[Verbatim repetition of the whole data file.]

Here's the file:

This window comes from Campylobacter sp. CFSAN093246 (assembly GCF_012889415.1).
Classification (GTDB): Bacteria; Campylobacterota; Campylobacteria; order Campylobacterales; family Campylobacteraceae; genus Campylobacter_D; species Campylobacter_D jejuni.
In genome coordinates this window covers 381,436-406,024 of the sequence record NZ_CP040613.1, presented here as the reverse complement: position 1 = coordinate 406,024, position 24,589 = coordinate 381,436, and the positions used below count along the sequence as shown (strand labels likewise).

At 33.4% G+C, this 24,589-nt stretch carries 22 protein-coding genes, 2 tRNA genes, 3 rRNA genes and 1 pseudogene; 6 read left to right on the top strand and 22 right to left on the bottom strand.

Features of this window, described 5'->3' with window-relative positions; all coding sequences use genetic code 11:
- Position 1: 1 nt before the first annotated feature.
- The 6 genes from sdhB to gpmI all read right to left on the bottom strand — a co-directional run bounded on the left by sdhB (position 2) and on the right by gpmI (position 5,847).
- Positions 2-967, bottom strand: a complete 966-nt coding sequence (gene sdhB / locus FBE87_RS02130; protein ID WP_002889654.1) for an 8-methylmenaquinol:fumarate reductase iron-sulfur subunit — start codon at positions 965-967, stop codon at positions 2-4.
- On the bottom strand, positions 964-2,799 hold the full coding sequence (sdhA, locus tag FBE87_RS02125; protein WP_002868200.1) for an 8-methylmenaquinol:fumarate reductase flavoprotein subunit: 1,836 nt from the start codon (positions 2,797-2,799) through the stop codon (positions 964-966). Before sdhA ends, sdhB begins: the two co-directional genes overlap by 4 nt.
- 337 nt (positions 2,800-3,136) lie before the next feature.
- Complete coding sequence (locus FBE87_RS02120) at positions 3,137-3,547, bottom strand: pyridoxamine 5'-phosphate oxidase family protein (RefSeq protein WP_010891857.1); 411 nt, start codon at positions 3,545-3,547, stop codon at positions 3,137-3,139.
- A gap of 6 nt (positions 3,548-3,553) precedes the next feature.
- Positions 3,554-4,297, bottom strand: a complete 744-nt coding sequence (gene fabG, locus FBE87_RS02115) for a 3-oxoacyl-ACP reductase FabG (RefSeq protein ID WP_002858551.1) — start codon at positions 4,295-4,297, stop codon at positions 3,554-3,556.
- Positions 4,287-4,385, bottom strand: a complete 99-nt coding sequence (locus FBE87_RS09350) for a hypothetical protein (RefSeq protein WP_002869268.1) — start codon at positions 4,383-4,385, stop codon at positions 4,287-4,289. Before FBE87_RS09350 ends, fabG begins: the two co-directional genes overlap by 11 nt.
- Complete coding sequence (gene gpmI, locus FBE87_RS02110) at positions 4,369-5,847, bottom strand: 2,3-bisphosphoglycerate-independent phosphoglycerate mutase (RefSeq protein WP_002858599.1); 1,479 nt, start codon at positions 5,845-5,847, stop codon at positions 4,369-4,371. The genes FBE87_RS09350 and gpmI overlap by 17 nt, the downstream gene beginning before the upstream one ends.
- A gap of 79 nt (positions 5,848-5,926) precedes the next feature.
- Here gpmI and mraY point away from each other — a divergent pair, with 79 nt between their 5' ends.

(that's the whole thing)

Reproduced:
This window comes from Campylobacter sp. CFSAN093246 (assembly GCF_012889415.1).
Classification (GTDB): Bacteria; Campylobacterota; Campylobacteria; order Campylobacterales; family Campylobacteraceae; genus Campylobacter_D; species Campylobacter_D jejuni.
In genome coordinates this window covers 381,436-406,024 of the sequence record NZ_CP040613.1, presented here as the reverse complement: position 1 = coordinate 406,024, position 24,589 = coordinate 381,436, and the positions used below count along the sequence as shown (strand labels likewise).

At 33.4% G+C, this 24,589-nt stretch carries 22 protein-coding genes, 2 tRNA genes, 3 rRNA genes and 1 pseudogene; 6 read left to right on the top strand and 22 right to left on the bottom strand.

Features of this window, described 5'->3' with window-relative positions; all coding sequences use genetic code 11:
- Position 1: 1 nt before the first annotated feature.
- The 6 genes from sdhB to gpmI all read right to left on the bottom strand — a co-directional run bounded on the left by sdhB (position 2) and on the right by gpmI (position 5,847).
- Positions 2-967, bottom strand: a complete 966-nt coding sequence (gene sdhB / locus FBE87_RS02130; protein ID WP_002889654.1) for an 8-methylmenaquinol:fumarate reductase iron-sulfur subunit — start codon at positions 965-967, stop codon at positions 2-4.
- On the bottom strand, positions 964-2,799 hold the full coding sequence (sdhA, locus tag FBE87_RS02125; protein WP_002868200.1) for an 8-methylmenaquinol:fumarate reductase flavoprotein subunit: 1,836 nt from the start codon (positions 2,797-2,799) through the stop codon (positions 964-966). Before sdhA ends, sdhB begins: the two co-directional genes overlap by 4 nt.
- 337 nt (positions 2,800-3,136) lie before the next feature.
- Complete coding sequence (locus FBE87_RS02120) at positions 3,137-3,547, bottom strand: pyridoxamine 5'-phosphate oxidase family protein (RefSeq protein WP_010891857.1); 411 nt, start codon at positions 3,545-3,547, stop codon at positions 3,137-3,139.
- A gap of 6 nt (positions 3,548-3,553) precedes the next feature.
- Positions 3,554-4,297, bottom strand: a complete 744-nt coding sequence (gene fabG, locus FBE87_RS02115) for a 3-oxoacyl-ACP reductase FabG (RefSeq protein ID WP_002858551.1) — start codon at positions 4,295-4,297, stop codon at positions 3,554-3,556.
- Positions 4,287-4,385, bottom strand: a complete 99-nt coding sequence (locus FBE87_RS09350) for a hypothetical protein (RefSeq protein WP_002869268.1) — start codon at positions 4,383-4,385, stop codon at positions 4,287-4,289. Before FBE87_RS09350 ends, fabG begins: the two co-directional genes overlap by 11 nt.
- Complete coding sequence (gene gpmI, locus FBE87_RS02110) at positions 4,369-5,847, bottom strand: 2,3-bisphosphoglycerate-independent phosphoglycerate mutase (RefSeq protein WP_002858599.1); 1,479 nt, start codon at positions 5,845-5,847, stop codon at positions 4,369-4,371. The genes FBE87_RS09350 and gpmI overlap by 17 nt, the downstream gene beginning before the upstream one ends.
- A gap of 79 nt (positions 5,848-5,926) precedes the next feature.
- Here gpmI and mraY point away from each other — a divergent pair, with 79 nt between their 5' ends.